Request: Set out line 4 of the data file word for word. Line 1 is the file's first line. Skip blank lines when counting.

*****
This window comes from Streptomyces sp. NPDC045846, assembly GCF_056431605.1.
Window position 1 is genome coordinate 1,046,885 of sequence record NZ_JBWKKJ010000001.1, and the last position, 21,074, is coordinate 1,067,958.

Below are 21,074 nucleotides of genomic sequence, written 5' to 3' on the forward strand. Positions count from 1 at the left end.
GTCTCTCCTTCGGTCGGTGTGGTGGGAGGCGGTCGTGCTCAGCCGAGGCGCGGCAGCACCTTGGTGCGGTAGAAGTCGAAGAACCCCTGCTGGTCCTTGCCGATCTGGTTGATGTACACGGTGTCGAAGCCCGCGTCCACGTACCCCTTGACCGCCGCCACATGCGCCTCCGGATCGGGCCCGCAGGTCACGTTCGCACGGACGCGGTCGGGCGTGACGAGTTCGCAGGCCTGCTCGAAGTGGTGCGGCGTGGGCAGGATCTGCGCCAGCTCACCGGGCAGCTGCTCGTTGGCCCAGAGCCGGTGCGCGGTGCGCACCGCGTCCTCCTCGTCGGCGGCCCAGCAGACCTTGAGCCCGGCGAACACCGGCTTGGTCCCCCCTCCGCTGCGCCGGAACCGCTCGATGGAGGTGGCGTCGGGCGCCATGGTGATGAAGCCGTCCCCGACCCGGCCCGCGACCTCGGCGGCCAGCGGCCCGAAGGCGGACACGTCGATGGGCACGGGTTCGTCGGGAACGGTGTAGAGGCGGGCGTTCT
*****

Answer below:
GTCTCTCCTTCGGTCGGTGTGGTGGGAGGCGGTCGTGCTCAGCCGAGGCGCGGCAGCACCTTGGTGCGGTAGAAGTCGAAGAACCCCTGCTGGTCCTTGCCGATCTGGTTGATGTACACGGTGTCGAAGCCCGCGTCCACGTACCCCTTGACCGCCGCCACATGCGCCTCCGGATCGGGCCCGCAGGTCACGTTCGCACGGACGCGGTCGGGCGTGACGAGTTCGCAGGCCTGCTCGAAGTGGTGCGGCGTGGGCAGGATCTGCGCCAGCTCACCGGGCAGCTGCTCGTTGGCCCAGAGCCGGTGCGCGGTGCGCACCGCGTCCTCCTCGTCGGCGGCCCAGCAGACCTTGAGCCCGGCGAACACCGGCTTGGTCCCCCCTCCGCTGCGCCGGAACCGCTCGATGGAGGTGGCGTCGGGCGCCATGGTGATGAAGCCGTCCCCGACCCGGCCCGCGACCTCGGCGGCCAGCGGCCCGAAGGCGGACACGTCGATGGGCACGGGTTCGTCGGGAACGGTGTAGAGGCGGGCGTTCT